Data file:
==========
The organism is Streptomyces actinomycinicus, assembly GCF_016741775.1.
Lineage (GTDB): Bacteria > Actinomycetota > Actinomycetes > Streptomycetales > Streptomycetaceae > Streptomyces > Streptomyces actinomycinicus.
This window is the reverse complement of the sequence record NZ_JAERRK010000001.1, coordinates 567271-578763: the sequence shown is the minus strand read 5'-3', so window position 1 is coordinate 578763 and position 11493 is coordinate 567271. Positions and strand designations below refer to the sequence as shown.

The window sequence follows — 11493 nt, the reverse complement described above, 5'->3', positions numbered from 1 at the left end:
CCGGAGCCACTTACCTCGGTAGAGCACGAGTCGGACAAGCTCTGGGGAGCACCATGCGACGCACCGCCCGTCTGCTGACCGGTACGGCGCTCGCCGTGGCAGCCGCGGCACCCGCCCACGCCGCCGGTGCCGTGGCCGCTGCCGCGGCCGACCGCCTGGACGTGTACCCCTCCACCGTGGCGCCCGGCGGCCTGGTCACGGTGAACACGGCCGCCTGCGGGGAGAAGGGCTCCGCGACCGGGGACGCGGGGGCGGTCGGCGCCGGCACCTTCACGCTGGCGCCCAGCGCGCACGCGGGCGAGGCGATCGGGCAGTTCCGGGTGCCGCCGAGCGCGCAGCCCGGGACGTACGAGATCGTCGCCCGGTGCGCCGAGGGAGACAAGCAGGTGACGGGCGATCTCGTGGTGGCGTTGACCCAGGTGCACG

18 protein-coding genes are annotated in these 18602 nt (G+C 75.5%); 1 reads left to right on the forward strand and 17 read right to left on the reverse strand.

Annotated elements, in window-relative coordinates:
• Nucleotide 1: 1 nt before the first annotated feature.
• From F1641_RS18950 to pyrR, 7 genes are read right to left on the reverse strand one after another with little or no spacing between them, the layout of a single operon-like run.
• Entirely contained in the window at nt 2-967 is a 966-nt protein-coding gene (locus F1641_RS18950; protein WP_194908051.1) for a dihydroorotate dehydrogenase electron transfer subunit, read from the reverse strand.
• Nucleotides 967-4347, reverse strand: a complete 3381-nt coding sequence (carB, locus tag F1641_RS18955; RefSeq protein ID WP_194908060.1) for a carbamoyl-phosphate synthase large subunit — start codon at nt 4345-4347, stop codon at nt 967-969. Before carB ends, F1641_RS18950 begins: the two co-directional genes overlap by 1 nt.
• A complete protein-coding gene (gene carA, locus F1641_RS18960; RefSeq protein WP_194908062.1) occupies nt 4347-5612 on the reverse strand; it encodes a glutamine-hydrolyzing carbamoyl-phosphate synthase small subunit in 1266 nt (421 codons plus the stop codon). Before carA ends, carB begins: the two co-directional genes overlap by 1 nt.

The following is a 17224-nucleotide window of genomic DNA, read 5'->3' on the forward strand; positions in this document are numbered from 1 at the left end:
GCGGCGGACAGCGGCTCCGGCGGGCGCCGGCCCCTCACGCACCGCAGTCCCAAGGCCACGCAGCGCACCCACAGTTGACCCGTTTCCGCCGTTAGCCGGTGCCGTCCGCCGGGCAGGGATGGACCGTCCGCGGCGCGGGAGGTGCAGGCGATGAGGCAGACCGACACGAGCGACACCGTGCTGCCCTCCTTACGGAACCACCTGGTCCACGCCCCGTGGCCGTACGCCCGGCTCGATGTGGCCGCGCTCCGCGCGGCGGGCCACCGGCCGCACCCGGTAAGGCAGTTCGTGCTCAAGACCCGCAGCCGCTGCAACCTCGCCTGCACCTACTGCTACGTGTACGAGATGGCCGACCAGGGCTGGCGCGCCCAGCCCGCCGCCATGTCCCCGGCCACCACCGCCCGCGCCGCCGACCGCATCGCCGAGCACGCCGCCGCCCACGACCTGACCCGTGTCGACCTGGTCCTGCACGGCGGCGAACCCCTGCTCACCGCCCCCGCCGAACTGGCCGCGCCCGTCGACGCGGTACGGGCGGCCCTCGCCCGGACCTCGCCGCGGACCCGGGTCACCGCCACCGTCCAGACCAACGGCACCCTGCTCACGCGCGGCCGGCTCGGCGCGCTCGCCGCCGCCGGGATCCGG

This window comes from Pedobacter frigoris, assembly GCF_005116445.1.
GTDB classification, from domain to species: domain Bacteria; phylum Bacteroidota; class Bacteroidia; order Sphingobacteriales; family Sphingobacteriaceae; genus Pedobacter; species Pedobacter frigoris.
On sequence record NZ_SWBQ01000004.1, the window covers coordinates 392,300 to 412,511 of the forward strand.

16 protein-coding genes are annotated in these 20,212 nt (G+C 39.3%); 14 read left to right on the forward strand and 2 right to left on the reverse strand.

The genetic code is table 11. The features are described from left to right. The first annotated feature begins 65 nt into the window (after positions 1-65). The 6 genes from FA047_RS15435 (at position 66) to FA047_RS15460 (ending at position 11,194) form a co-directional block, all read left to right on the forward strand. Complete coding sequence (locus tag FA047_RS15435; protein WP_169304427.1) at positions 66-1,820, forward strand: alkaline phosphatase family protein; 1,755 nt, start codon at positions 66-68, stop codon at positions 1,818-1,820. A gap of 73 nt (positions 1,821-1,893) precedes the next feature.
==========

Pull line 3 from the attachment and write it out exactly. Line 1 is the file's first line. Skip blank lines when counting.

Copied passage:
This window is the reverse complement of the sequence record NZ_JAERRK010000001.1, coordinates 567271-578763: the sequence shown is the minus strand read 5'-3', so window position 1 is coordinate 578763 and position 11493 is coordinate 567271. Positions and strand designations below refer to the sequence as shown.